‘Work-related stress is a growing problem around the world that affects not only the health and well-being of employees, but also the productivity of organisations.’ Better health (2020).
Work-related stress arises where work demands of various types and combinations exceed the person’s capacity and capability to cope. Work-related stress is the second most common compensated illness/injury in Australia, after musculoskeletal disorders.
Common causes of work-related stress include:
- Long hours;
- Heavy workload;
- Tight deadlines;
- Insufficient skills for the job;
- Lack of resources;
- Few promotional opportunities;
- Job insecurity;
- Conflicts with co-workers or bosses;
Signs and Symptoms of workplace stress:
- Muscular tension;
- Heart palpitations;
- Sleeping difficulties;
- Gastrointestinal upsets;
- Dermatological disorders;
- Feelings of being overwhelmed and unable to cope;
- Cognitive difficulties – reduced ability to concentrate or make decisions;
- Increased sick days and absenteeism;
- Diminished creativity and initiative;
- Decrease in work performance;
- Problems with interpersonal relationships;
- Mood swings and irritability;
How can you cope with work stress?
- Pay attention to your work-life balance. Burnout can occur if a person focuses their energy on one area of life while neglecting everything else.
- Relaxation strategies: We love ‘Insight Timer’ with mindfulness starting at 5 minutes, making it easy to complete a session at work.
- Problem solving: this is an active coping strategy that teaches people to take specific steps when approaching a challenge.
- Think about the changes you need to make at work in order to reduce your stress levels and then take action.
- Talk over your concerns with your employer or human resources manager.
- Make sure you are well organised. List your tasks in order of priority. Schedule the most difficult tasks of each day for times when you are fresh, such as first thing in the morning.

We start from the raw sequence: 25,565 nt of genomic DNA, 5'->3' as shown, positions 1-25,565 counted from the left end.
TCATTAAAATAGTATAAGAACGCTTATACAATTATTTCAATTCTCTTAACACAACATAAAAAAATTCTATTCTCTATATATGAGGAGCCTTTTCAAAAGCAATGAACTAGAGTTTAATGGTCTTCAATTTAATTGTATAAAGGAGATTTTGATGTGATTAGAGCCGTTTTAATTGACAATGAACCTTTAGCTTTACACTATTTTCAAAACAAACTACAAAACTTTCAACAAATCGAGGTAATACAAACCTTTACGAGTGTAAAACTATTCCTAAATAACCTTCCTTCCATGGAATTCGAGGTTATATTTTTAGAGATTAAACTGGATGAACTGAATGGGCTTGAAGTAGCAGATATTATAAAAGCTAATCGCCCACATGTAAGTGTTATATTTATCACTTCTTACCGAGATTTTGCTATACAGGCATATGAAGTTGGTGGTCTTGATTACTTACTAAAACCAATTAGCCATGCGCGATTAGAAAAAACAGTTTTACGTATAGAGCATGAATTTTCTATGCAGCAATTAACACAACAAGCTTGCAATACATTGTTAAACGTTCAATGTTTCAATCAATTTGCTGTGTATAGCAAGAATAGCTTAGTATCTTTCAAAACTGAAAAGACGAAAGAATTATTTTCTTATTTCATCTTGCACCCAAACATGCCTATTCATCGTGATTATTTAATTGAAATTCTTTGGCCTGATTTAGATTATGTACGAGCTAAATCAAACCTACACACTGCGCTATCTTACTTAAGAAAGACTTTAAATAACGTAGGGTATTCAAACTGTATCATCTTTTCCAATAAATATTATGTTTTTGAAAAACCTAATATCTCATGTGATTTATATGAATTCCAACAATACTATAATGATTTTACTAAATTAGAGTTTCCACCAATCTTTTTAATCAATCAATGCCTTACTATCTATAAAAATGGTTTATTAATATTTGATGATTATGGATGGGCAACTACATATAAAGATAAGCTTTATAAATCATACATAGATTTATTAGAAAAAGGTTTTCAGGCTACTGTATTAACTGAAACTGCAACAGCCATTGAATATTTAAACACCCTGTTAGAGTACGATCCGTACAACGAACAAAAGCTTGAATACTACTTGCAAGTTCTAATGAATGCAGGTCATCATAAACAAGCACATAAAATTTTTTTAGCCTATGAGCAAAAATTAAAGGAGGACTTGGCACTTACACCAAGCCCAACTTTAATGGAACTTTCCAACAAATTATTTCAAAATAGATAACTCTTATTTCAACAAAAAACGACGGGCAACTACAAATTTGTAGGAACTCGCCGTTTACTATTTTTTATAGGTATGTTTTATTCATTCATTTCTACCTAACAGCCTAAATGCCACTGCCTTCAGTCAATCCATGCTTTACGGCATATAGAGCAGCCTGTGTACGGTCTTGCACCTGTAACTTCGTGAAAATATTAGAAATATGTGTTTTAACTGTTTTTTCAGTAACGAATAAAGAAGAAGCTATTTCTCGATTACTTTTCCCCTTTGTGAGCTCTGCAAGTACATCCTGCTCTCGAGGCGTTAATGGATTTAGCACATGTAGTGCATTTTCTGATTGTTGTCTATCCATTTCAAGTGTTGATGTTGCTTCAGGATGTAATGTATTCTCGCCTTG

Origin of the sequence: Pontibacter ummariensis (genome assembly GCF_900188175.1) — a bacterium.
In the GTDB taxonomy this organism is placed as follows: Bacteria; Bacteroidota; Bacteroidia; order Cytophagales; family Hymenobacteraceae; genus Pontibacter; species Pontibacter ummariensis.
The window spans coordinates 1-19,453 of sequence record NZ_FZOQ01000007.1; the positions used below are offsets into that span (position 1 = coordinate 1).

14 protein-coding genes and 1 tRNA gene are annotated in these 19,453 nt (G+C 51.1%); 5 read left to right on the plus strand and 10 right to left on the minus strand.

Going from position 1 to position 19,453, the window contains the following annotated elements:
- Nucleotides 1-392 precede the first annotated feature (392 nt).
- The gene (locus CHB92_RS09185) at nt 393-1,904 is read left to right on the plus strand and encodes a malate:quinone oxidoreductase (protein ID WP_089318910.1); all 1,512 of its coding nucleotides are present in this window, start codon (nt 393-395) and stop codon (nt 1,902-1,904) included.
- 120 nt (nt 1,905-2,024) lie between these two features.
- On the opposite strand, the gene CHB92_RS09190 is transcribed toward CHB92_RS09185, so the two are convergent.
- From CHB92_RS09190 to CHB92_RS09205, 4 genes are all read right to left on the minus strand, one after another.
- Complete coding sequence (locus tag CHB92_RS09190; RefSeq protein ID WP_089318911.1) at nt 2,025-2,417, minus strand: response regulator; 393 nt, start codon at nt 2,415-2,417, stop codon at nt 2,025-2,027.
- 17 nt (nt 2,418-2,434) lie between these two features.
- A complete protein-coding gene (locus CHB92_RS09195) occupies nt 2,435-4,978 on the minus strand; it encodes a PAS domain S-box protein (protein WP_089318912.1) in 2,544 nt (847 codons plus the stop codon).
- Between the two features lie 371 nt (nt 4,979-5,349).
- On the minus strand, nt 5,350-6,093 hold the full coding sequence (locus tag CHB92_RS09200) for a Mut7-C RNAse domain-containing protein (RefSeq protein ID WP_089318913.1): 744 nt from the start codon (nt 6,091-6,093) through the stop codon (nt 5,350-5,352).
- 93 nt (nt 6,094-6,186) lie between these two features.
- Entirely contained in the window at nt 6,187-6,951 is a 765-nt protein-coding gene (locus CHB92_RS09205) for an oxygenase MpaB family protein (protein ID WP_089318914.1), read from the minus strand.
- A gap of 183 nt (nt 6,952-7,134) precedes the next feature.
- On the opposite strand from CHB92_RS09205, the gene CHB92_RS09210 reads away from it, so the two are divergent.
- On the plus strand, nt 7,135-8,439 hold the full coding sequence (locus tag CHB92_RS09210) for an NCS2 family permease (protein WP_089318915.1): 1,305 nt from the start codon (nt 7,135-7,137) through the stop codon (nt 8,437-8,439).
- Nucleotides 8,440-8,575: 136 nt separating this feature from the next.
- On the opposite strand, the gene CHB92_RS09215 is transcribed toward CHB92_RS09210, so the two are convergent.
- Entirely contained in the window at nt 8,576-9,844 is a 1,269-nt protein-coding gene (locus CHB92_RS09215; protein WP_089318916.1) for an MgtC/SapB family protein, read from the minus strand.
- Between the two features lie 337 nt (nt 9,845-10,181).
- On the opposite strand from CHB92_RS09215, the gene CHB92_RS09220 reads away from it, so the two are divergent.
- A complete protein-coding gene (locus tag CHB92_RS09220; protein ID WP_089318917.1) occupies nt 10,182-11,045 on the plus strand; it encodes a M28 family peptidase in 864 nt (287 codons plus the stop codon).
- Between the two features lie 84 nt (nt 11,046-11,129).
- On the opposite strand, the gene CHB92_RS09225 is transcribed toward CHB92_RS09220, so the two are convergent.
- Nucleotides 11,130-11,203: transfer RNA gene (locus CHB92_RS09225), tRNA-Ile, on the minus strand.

- Take care of yourself. Eat a healthy diet and exercise regularly.
- Don’t take out your stress on loved ones. Instead, tell them about your work problems and ask for their support and suggestions.
- Drugs, such as alcohol and tobacco, won’t alleviate stress and can cause additional health problems. Avoid excessive drinking and smoking.
- Seek professional counselling from a psychologist.
- If work-related stress continues to be a problem, despite your efforts, you may need to consider another job or a career change. Seek advice from a career counsellor or psychologist.
Benefits to employers helping to prevent stress in the workplace:
- Reduced presentation of poor mental and physical health
- Fewer injuries, less illness and lost time
- Reduced sick leave usage, absences and staff turnover
- Increased productivity
- Greater job satisfaction
- Increased work engagement
- Reduced costs to the employer
- Improved employee health and community wellbeing.
How to help reduce stress, as the employer:
- Ensure a safe working environment.
- Make sure that everyone is properly trained for their job.
- De-stigmatise work-related stress by openly recognising it as a genuine problem.
- Discuss issues and grievances with employees, and take appropriate action when possible.
- Devise a stress management policy in consultation with the employees.
- Encourage an environment where employees have more say over their duties, promotional prospects and safety.
- Organise to have a human resources manager.
- Cut down on the need for overtime by reorganising duties or employing extra staff.
- Take into account the personal lives of employees and recognise that the demands of home will sometimes clash with the demands of work.
- Seek advice from health professionals, if necessary.
Sources: helpguide.org (2020). Harvard (2019). Better Health (2020).